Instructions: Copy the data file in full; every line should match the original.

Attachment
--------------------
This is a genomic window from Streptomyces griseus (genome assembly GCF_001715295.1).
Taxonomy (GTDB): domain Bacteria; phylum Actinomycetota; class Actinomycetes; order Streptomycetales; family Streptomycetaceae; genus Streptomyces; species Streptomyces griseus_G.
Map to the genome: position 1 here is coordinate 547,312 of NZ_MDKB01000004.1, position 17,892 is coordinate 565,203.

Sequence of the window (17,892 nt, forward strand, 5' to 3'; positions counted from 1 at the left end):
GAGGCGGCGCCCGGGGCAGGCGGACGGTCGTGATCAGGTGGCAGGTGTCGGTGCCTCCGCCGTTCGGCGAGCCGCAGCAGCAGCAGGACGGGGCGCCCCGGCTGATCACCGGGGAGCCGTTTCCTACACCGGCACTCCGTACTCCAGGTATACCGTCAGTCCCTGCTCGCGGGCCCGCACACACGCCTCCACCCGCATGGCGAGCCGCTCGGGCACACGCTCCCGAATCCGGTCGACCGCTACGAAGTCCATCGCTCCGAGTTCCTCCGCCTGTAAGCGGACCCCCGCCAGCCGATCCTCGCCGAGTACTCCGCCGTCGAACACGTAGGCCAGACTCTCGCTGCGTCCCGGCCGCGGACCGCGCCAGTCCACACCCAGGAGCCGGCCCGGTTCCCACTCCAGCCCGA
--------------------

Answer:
This is a genomic window from Streptomyces griseus (genome assembly GCF_001715295.1).
Taxonomy (GTDB): domain Bacteria; phylum Actinomycetota; class Actinomycetes; order Streptomycetales; family Streptomycetaceae; genus Streptomyces; species Streptomyces griseus_G.
Map to the genome: position 1 here is coordinate 547,312 of NZ_MDKB01000004.1, position 17,892 is coordinate 565,203.

Sequence of the window (17,892 nt, forward strand, 5' to 3'; positions counted from 1 at the left end):
GAGGCGGCGCCCGGGGCAGGCGGACGGTCGTGATCAGGTGGCAGGTGTCGGTGCCTCCGCCGTTCGGCGAGCCGCAGCAGCAGCAGGACGGGGCGCCCCGGCTGATCACCGGGGAGCCGTTTCCTACACCGGCACTCCGTACTCCAGGTATACCGTCAGTCCCTGCTCGCGGGCCCGCACACACGCCTCCACCCGCATGGCGAGCCGCTCGGGCACACGCTCCCGAATCCGGTCGACCGCTACGAAGTCCATCGCTCCGAGTTCCTCCGCCTGTAAGCGGACCCCCGCCAGCCGATCCTCGCCGAGTACTCCGCCGTCGAACACGTAGGCCAGACTCTCGCTGCGTCCCGGCCGCGGACCGCGCCAGTCCACACCCAGGAGCCGGCCCGGTTCCCACTCCAGCCCGA